Dr. Deming published more than 170 articles over his lifetime, wrote numerous unpublished papers for students and clients, and conducted hundreds of studies. These and other writings are in the National Archives in The Library of Congress (LOC) in Washington, DC. Access to the collection is restricted and controlled by the LOC – please contact them for permission to view the archive.
Dr. Deming wrote this article to comment on recommendations made by an auditing standard of the American Institute of Certified Public Accountants, to explain why those recommendations conflicted with statistical practice. In addition to identification of indefensible methods in auditing, Dr. Deming provides a solid primer on Cause-System, Frame, Random Sampling, Stable Cause-System in Manufacturing, and the Likelihood Ratio.
The twelve-page article appeared in the Journal of Accounting, Auditing & Finance, Vol 2, No.3, Spring 1979, pp. 197-208.
When this paper was written, the cost of handling freight on the platforms of motor carriers of general freight amounted to easily 20% of the total cost of transportation of general freight by truck. In this paper, Dr. Deming aimed to learn how certain costs on the platform vary with the weights of shipments. He studied the total minutes required to handle freight on the platform by method and movement, for selected weights from 50 pounds to 15,000 pounds . Time was recorded separately for “truck to platform”, “platform to truck”, and “truck to truck” movements. Categories analyzed were (1) manual handling, no dragline or dragline not used, (2) manual handling at terminals where dragline is used, and (3) fork lift. Although data used were from the “Motor Carrier Platform Study”, June 1973, Interstate Commerce Commission, the same methods of analysis can be used today. Dr. Deming includes a summary of results, source of data, method of analysis, and estimates of parameters and their standard errors.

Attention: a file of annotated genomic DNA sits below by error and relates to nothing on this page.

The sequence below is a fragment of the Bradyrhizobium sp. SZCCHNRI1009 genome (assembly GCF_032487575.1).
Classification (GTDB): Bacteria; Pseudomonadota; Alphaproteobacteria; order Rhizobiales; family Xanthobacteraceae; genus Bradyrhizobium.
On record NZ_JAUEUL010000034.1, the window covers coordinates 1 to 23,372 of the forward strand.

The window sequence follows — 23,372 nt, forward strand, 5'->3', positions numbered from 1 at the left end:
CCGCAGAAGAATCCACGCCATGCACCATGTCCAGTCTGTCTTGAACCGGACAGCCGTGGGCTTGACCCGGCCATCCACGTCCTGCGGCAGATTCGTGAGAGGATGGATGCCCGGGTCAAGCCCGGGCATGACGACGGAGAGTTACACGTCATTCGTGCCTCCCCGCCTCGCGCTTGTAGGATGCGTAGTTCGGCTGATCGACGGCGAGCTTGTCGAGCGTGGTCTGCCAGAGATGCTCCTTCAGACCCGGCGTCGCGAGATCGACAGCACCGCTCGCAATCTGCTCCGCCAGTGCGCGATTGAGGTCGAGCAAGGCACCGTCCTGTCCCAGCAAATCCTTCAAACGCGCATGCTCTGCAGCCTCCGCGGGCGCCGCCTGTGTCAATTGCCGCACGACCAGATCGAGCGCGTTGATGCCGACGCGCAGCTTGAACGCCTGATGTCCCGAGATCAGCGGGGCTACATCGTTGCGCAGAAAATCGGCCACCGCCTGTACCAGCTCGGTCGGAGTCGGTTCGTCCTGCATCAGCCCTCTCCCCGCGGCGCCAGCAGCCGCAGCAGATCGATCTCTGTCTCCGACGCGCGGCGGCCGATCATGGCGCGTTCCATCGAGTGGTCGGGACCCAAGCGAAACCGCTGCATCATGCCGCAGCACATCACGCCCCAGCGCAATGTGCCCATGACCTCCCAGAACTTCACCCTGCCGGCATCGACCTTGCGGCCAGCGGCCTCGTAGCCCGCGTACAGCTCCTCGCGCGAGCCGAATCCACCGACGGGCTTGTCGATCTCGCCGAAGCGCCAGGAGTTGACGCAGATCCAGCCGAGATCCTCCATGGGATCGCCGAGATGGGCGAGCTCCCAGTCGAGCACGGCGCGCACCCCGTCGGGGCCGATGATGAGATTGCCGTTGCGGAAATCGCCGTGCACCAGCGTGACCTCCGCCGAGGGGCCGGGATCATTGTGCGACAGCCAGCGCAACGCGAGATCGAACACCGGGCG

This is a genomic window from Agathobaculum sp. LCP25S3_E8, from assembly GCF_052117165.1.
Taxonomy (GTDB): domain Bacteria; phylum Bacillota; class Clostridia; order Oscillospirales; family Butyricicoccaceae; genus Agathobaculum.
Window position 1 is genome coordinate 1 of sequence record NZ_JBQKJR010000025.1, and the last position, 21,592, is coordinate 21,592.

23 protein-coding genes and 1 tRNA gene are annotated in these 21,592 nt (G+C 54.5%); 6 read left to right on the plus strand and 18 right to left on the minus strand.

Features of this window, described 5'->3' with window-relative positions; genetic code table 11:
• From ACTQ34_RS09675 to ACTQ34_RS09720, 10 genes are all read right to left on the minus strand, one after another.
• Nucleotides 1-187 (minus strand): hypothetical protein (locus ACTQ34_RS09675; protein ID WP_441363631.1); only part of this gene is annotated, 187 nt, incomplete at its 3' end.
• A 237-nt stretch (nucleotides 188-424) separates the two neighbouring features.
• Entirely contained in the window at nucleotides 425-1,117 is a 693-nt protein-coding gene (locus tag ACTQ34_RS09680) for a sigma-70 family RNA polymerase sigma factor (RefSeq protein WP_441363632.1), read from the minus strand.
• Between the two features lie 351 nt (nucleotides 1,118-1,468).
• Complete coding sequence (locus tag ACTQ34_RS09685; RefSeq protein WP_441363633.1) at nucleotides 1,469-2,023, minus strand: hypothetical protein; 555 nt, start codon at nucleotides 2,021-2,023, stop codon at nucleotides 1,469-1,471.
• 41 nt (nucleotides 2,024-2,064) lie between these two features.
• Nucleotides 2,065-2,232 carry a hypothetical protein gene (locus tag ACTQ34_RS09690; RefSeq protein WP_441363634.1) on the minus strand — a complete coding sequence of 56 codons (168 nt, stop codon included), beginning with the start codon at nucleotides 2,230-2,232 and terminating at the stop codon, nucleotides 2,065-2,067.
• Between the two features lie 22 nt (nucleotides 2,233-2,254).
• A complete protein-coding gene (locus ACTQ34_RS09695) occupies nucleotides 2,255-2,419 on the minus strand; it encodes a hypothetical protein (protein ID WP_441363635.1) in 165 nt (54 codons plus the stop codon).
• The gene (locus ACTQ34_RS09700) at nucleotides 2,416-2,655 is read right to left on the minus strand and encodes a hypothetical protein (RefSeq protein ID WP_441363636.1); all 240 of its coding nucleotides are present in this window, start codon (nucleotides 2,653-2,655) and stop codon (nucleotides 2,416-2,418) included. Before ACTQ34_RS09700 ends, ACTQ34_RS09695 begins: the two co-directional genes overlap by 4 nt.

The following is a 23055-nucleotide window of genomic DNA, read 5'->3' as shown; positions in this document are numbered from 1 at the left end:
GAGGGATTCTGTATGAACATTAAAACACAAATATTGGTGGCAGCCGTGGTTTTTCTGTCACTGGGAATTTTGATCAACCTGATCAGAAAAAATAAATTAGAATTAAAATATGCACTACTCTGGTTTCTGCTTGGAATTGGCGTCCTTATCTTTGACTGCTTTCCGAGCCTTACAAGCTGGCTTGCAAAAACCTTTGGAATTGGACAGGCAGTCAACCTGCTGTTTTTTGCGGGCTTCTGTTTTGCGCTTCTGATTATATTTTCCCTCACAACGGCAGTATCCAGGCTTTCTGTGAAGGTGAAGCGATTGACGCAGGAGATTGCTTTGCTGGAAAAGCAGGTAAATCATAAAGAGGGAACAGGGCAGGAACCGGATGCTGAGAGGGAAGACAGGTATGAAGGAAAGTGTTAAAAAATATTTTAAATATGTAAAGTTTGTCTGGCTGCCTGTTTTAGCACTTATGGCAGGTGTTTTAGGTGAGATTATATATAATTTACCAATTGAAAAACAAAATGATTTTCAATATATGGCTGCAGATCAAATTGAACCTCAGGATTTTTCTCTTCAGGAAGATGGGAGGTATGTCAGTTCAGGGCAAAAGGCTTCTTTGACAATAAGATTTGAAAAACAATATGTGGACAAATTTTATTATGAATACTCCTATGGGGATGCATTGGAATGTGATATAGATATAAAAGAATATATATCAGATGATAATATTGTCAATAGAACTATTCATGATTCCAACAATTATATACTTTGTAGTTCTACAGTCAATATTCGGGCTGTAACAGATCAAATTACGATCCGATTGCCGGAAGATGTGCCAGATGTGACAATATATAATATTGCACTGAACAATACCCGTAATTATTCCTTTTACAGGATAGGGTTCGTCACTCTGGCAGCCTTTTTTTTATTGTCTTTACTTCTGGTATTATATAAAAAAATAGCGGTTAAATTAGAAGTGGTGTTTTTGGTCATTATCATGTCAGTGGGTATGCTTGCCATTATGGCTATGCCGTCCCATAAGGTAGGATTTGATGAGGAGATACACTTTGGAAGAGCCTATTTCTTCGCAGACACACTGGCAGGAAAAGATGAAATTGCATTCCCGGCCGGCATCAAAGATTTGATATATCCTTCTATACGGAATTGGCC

This nine-page article appeared in Transportation Journal, Vol 17, No.4, 1978, pp. 5-13.
Of every dollar spent for transporting articles moved as common general freight by motor carrier in the 1970s, 13 cents was for stop-time at pickup and delivery. In this paper Dr. Deming explored the relationship between stop-time and weight. Using Interstate Commerce Commission cost data Dr. Deming fit a least squares line to the data for each region, calculated coefficients and standard errors, and developed the mathematical relationship between weight and man-minutes required to handle shipments. He then compared his results with the Commission’s procedure for the computation of minutes per shipment.
This seven-page article was published in the Transportation Journal, Vol. 18, No. 2, 1979: pp.79-85.